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Northern Ireland

Wider tracks and too few trains
by BBC Northern Ireland Environment Correspondent Mike McKimm

The railway system in Northern Ireland, as with the rest of the UK, saw severe cut-backs in the 1950s. It now offers a service to just three key areas: the north west and Londonderry, the east coast as far as the main town of Bangor and to Dublin in the Republic via the main towns of Portadown and Newry.

The system is run as a private company but is a government agency - Northern Ireland Railways. Much of the infrastructure and rolling stock is elderly and an increasing cause for concern.

The fact that railways in Ireland use a wider track than Great Britain means that all rolling stock has to be made specifically for the system, so second hand equipment cannot be bought in.

Car beats the train

Passenger use has fallen over the years, due mainly to the limited service and the popularity of the car. There has been an increase in cross border traffic, thanks to the purchase of new multi-million pound trains to run an express service between the two capitals - Belfast and Dublin.

Although the system receives a government subsidy, some of it statutory government funding, the level of finance is much smaller than in the rest of the UK. Despite this, rail travellers in Northern Ireland enjoy lower fares, partly because it is unlikely they would use the system if charged the same rate as in Great Britain.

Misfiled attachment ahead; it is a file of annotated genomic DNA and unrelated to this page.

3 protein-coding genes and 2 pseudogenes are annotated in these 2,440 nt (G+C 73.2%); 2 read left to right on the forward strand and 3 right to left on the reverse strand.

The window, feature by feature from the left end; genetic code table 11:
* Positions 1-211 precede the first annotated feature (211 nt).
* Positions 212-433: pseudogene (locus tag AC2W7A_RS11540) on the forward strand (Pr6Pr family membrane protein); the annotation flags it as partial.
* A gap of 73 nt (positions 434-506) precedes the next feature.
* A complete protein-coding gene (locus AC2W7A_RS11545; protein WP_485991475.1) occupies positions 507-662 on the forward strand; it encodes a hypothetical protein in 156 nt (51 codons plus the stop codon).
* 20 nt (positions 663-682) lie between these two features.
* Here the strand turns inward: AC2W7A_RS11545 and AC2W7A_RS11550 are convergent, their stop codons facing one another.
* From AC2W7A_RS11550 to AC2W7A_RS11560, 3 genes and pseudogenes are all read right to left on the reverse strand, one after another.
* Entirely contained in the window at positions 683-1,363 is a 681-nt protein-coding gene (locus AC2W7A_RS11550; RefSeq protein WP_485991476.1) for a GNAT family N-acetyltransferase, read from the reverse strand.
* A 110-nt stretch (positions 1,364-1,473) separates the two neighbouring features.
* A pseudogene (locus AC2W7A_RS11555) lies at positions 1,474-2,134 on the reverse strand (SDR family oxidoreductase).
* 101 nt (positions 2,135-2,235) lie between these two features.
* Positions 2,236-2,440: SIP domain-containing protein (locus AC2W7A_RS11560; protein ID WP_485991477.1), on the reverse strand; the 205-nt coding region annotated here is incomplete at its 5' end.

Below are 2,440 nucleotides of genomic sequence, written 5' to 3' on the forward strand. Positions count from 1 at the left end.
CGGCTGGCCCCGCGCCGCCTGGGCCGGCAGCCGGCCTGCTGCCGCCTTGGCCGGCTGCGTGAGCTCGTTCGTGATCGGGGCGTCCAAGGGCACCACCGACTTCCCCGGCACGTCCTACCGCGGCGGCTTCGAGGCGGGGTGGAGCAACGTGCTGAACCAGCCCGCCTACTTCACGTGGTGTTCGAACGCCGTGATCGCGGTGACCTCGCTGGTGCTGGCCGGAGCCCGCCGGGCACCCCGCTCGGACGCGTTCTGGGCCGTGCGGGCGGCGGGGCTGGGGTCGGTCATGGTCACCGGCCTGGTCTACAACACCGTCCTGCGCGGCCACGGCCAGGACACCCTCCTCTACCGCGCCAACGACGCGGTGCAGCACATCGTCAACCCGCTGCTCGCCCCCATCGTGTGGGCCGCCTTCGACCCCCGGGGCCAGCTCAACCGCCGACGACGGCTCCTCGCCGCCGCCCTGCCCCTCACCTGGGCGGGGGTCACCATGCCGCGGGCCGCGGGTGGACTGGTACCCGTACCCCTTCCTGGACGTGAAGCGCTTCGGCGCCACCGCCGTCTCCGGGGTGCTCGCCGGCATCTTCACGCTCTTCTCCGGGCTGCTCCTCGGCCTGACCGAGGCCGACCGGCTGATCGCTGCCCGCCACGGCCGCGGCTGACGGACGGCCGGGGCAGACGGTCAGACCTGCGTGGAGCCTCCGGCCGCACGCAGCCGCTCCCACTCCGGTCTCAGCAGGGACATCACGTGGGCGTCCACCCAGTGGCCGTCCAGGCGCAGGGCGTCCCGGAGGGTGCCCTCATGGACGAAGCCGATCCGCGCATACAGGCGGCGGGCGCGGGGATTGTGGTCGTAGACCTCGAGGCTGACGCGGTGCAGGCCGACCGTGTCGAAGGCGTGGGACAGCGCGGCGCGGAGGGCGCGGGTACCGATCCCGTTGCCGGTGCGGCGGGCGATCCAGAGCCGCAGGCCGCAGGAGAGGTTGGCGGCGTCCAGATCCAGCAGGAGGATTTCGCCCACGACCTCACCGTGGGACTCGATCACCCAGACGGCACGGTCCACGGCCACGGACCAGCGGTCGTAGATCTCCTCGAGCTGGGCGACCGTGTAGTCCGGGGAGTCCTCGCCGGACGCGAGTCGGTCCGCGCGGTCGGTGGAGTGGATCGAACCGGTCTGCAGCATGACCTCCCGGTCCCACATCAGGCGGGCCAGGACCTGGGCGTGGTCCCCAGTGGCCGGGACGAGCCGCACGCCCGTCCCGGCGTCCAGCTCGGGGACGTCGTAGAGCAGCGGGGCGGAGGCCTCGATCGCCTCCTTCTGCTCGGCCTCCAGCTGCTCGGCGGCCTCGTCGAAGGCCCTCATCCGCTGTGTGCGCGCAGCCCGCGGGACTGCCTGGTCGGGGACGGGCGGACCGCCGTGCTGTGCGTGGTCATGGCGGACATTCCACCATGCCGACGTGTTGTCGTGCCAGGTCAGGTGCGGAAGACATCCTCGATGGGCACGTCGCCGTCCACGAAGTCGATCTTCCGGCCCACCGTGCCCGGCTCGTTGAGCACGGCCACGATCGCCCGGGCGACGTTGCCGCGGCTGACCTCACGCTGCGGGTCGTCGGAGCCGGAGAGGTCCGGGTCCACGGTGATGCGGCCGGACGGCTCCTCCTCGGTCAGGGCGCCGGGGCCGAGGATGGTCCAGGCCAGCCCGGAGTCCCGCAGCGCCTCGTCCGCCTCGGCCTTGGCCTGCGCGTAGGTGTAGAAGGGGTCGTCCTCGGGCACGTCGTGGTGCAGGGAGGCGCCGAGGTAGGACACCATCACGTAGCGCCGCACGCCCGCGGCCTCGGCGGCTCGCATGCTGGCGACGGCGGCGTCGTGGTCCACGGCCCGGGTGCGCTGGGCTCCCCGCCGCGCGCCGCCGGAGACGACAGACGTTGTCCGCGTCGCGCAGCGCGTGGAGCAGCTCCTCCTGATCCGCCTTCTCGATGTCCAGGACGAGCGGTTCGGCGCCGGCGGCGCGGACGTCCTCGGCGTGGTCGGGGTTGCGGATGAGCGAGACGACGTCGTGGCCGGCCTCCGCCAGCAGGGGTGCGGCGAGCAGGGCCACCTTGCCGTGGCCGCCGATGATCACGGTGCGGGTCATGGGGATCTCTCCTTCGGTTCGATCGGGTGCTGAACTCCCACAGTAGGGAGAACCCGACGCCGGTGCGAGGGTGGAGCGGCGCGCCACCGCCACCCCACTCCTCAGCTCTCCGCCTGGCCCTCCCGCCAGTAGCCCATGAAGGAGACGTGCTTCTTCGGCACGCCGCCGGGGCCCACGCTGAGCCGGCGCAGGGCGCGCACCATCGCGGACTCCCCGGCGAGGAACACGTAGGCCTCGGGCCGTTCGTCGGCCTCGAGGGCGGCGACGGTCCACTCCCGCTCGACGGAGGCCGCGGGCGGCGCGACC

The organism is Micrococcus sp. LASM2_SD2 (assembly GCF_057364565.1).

While most rail networks require capital spending, the situation in Northern Ireland has become critical. The NI Environment minister, Lord Dubs, recently described the funding as "a shambles" after a number of train breakdowns attracted much public criticism about under investment in the system.

Passengers lost, profits not spent

To add to the problem, the government has been removing the modest profit the railway company makes because, if it was spent, it would upset the public spending calculations - a fact to which the minister admits. The system needs new rolling stock to maintain a very basic service and thousands of passengers are lost every day, simply because there are not enough trains.

Most freight in Northern Ireland is moved by road - even bulk loads more suited to rail transport. As a result goods trains and associated depots are rare, and while there is a potential to expand in that direction, the relatively small journey distances involved and the current culture of using trucks and containers, makes the development unlikely in the short term.